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Lancet Neurol. 2018 Mar;17(3):232-240. doi: 10.1016/S1474-4422(18)30006-1. Epub 2018 Jan 10.

The Edinburgh CT and genetic diagnostic criteria for lobar intracerebral haemorrhage associated with cerebral amyloid angiopathy: model development and diagnostic test accuracy study.

Author information

1
Centre for Clinical Brain Sciences, The University of Edinburgh, Edinburgh, UK.
2
Department of Neurology, Altnagelvin Hospital, Londonderry, UK.
3
Institute of Neuroscience and Institute for Ageing, Newcastle University, Newcastle-upon-Tyne, UK; Newcastle upon Tyne Hospitals National Health Services Foundation Trust, Newcastle-upon-Tyne, UK.
4
Clinical Neurosciences, Clinical and Experimental Sciences, University of Southampton, Southampton, UK.
5
Centre for Clinical Brain Sciences, The University of Edinburgh, Edinburgh, UK; Usher Institute of Population Health Sciences and Informatics, The University of Edinburgh, Edinburgh, UK.
6
Université Lille, Inserm U1171, Degenerative and Vascular Cognitive Disorders, CHU Lille, Department of Neurology, Lille, France.
7
Centre for Clinical Brain Sciences, The University of Edinburgh, Edinburgh, UK; UK Dementia Research Institute at The University of Edinburgh, The University of Edinburgh, Edinburgh, UK; Row Fogo Centre for Research into Ageing and the Brain, The University of Edinburgh, Edinburgh, UK.
8
Centre for Clinical Brain Sciences, The University of Edinburgh, Edinburgh, UK. Electronic address: rustam.al-shahi@ed.ac.uk.

Abstract

BACKGROUND:

Identification of lobar spontaneous intracerebral haemorrhage associated with cerebral amyloid angiopathy (CAA) is important because it is associated with a higher risk of recurrent intracerebral haemorrhage than arteriolosclerosis-associated intracerebral haemorrhage. We aimed to develop a prediction model for the identification of CAA-associated lobar intracerebral haemorrhage using CT features and genotype.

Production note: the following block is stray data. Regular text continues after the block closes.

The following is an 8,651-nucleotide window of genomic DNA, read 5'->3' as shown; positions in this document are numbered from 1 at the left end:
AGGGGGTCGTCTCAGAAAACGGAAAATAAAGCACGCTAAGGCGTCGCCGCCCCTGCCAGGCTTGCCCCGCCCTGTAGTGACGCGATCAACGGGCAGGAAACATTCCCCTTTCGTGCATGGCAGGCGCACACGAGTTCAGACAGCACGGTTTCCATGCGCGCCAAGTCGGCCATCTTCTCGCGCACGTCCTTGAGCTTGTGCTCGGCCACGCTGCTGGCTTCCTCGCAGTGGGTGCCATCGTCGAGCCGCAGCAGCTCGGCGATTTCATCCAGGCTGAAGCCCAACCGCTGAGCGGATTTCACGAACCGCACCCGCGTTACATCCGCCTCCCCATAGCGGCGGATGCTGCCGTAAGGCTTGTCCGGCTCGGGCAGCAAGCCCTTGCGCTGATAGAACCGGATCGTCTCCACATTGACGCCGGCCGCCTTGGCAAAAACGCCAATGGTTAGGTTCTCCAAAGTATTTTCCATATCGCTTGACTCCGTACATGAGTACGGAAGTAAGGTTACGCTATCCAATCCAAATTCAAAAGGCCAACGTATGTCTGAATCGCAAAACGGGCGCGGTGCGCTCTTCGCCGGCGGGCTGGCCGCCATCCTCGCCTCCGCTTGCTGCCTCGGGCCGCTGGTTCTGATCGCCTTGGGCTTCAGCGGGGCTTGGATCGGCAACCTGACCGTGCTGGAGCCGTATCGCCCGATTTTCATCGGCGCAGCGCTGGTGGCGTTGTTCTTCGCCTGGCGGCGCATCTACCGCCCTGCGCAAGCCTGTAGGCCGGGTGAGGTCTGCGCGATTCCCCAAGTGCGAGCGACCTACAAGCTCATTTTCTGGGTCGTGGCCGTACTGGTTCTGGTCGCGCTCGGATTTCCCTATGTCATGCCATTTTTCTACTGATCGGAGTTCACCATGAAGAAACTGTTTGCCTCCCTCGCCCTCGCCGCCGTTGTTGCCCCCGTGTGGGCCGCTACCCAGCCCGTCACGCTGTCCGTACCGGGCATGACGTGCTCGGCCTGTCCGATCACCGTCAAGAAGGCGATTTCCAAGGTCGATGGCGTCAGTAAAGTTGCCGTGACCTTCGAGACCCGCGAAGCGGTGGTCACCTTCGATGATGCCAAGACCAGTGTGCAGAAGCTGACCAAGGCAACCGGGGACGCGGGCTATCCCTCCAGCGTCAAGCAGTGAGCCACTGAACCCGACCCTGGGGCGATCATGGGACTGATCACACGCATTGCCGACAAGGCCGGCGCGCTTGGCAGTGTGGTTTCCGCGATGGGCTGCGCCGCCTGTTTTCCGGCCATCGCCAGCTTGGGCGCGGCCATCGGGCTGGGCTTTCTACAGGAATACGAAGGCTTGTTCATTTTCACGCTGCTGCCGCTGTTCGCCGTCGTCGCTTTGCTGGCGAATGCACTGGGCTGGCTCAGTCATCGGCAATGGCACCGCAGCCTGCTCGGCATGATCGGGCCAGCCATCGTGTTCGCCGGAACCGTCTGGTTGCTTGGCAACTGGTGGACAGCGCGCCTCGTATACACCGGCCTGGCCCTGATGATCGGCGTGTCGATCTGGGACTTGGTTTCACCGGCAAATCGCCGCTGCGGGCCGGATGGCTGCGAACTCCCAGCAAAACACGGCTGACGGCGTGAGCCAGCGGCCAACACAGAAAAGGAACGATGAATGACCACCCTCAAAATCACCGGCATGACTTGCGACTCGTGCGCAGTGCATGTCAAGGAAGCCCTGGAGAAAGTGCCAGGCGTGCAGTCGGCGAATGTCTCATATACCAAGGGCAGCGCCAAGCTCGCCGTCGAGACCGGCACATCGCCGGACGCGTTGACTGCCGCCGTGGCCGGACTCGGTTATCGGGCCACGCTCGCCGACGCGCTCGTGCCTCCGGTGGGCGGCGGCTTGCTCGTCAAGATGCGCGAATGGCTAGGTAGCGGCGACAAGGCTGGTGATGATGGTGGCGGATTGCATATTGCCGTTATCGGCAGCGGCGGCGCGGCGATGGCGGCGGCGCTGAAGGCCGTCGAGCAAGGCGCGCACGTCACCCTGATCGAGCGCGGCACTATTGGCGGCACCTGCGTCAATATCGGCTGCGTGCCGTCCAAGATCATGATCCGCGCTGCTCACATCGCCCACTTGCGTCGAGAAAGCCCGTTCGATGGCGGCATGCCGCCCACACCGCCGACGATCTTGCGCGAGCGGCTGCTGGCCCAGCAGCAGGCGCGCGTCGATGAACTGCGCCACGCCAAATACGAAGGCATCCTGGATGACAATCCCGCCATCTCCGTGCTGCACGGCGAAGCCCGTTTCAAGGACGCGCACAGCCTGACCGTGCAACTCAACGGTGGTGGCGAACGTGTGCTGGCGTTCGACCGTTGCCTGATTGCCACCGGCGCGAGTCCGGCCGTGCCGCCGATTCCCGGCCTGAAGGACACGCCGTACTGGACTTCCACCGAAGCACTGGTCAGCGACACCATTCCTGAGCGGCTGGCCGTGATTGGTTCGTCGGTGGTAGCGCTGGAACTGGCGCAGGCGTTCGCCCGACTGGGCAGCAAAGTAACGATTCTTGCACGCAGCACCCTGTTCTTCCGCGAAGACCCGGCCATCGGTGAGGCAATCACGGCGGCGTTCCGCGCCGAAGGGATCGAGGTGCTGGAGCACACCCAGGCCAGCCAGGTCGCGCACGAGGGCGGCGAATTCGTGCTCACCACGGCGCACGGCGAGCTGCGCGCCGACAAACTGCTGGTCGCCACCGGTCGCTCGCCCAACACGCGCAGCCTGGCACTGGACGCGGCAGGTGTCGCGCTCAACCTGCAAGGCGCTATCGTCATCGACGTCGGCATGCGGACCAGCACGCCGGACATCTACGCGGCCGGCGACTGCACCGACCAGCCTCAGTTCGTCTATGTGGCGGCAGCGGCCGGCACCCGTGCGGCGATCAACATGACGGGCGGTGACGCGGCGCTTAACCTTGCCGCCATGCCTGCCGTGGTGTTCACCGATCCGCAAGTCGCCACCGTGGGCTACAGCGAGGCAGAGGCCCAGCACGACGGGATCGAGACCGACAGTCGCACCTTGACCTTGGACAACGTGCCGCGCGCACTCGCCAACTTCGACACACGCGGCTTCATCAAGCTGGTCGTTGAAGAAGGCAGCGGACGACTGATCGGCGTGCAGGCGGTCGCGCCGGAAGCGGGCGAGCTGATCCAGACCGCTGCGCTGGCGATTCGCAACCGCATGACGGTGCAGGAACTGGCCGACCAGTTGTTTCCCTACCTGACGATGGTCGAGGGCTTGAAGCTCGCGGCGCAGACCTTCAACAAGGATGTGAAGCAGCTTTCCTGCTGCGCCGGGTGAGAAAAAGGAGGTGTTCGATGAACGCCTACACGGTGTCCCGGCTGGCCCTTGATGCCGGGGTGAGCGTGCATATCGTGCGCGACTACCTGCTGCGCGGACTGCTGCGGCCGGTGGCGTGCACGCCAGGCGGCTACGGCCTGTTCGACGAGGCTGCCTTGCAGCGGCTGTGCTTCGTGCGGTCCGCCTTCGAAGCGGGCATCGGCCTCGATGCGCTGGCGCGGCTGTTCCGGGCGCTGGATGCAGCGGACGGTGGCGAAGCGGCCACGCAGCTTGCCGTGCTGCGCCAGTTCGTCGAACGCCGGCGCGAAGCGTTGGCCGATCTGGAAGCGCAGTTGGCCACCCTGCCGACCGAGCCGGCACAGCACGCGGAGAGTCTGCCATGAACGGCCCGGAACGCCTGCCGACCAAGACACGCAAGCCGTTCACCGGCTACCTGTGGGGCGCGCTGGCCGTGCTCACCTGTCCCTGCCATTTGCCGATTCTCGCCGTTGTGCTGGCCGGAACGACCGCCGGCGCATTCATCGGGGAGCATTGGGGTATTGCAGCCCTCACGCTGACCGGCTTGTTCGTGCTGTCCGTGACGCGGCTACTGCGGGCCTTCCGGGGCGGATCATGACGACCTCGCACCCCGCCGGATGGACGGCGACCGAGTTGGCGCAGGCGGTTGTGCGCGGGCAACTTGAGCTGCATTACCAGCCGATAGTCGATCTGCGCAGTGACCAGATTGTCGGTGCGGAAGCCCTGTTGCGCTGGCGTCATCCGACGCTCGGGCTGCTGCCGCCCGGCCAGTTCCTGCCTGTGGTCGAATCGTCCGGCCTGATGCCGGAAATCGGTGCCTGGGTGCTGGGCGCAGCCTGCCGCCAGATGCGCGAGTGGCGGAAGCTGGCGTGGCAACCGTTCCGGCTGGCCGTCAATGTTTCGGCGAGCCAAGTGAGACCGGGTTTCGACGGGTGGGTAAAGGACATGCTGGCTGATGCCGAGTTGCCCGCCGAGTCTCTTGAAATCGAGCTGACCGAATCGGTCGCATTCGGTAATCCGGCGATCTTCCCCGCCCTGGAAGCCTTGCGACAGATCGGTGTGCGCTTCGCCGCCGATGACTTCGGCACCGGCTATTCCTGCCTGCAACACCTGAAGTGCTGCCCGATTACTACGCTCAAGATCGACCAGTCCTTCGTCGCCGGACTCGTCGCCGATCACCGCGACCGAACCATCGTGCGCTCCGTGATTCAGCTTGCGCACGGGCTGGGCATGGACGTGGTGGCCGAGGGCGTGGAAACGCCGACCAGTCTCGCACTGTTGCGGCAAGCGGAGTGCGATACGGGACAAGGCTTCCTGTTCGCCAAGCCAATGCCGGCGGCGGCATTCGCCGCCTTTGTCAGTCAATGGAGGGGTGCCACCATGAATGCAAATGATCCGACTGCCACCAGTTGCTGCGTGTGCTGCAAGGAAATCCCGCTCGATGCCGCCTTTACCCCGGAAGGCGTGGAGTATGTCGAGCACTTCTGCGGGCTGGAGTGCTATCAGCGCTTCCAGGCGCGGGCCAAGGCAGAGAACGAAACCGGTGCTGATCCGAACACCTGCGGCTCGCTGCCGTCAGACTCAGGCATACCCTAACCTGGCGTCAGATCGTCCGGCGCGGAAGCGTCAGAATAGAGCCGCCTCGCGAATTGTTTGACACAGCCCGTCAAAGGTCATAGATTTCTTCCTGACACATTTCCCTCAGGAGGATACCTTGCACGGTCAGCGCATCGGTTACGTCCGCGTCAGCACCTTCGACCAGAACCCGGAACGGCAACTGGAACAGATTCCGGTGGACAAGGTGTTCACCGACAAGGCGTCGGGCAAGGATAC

METHODS:

We identified adults with first-ever intracerebral haemorrhage diagnosed by CT, who died and underwent research autopsy as part of the Lothian IntraCerebral Haemorrhage, Pathology, Imaging and Neurological Outcome (LINCHPIN) study, a prospective, population-based, inception cohort. We determined APOE genotype and radiologists rated CT imaging appearances. Radiologists were not aware of clinical, genetic, and histopathological features. A neuropathologist rated brain tissue for small vessel diseases, including CAA, and was masked to clinical, radiographic, and genetic features. We used CT and APOE genotype data in a logistic regression model, which we internally validated using bootstrapping, to predict the risk of CAA-associated lobar intracerebral haemorrhage, derive diagnostic criteria, and estimate diagnostic accuracy.

FINDINGS:

Among 110 adults (median age 83 years [IQR 76-87], 49 [45%] men) included in the LINCHPIN study between June 1, 2010 and Feb 10, 2016, intracerebral haemorrhage was lobar in 62 (56%) participants, deep in 41 (37%), and infratentorial in seven (6%). Of the 62 participants with lobar intracerebral haemorrhage, 36 (58%) were associated with moderate or severe CAA compared with 26 (42%) that were associated with absent or mild CAA, and were independently associated with subarachnoid haemorrhage (32 [89%] of 36 vs 11 [42%] of 26; p=0·014), intracerebral haemorrhage with finger-like projections (14 [39%] of 36 vs 0; p=0·043), and APOE ɛ4 possession (18 [50%] of 36 vs 2 [8%] of 26; p=0·0020). A prediction model for CAA-associated lobar intracerebral haemorrhage using these three variables had excellent discrimination (c statistic 0·92, 95% CI 0·86-0·98), confirmed by internal validation. For the rule-out criteria, neither subarachnoid haemorrhage nor APOE ɛ4 possession had 100% sensitivity (95% CI 88-100). For the rule-in criteria, subarachnoid haemorrhage and either APOE ɛ4 possession or finger-like projections had 96% specificity (95% CI 78-100).

INTERPRETATION:

The CT and APOE genotype prediction model for CAA-associated lobar intracerebral haemorrhage shows excellent discrimination in this cohort, but requires external validation. The Edinburgh rule-in and rule-out diagnostic criteria might inform prognostic and therapeutic decisions that depend on identification of CAA-associated lobar intracerebral haemorrhage.

FUNDING:

UK Medical Research Council, The Stroke Association, and The Wellcome Trust.

Comment in

PMID:
29331631
PMCID:
PMC5818029
DOI:
10.1016/S1474-4422(18)30006-1
[Indexed for MEDLINE]
Free PMC Article

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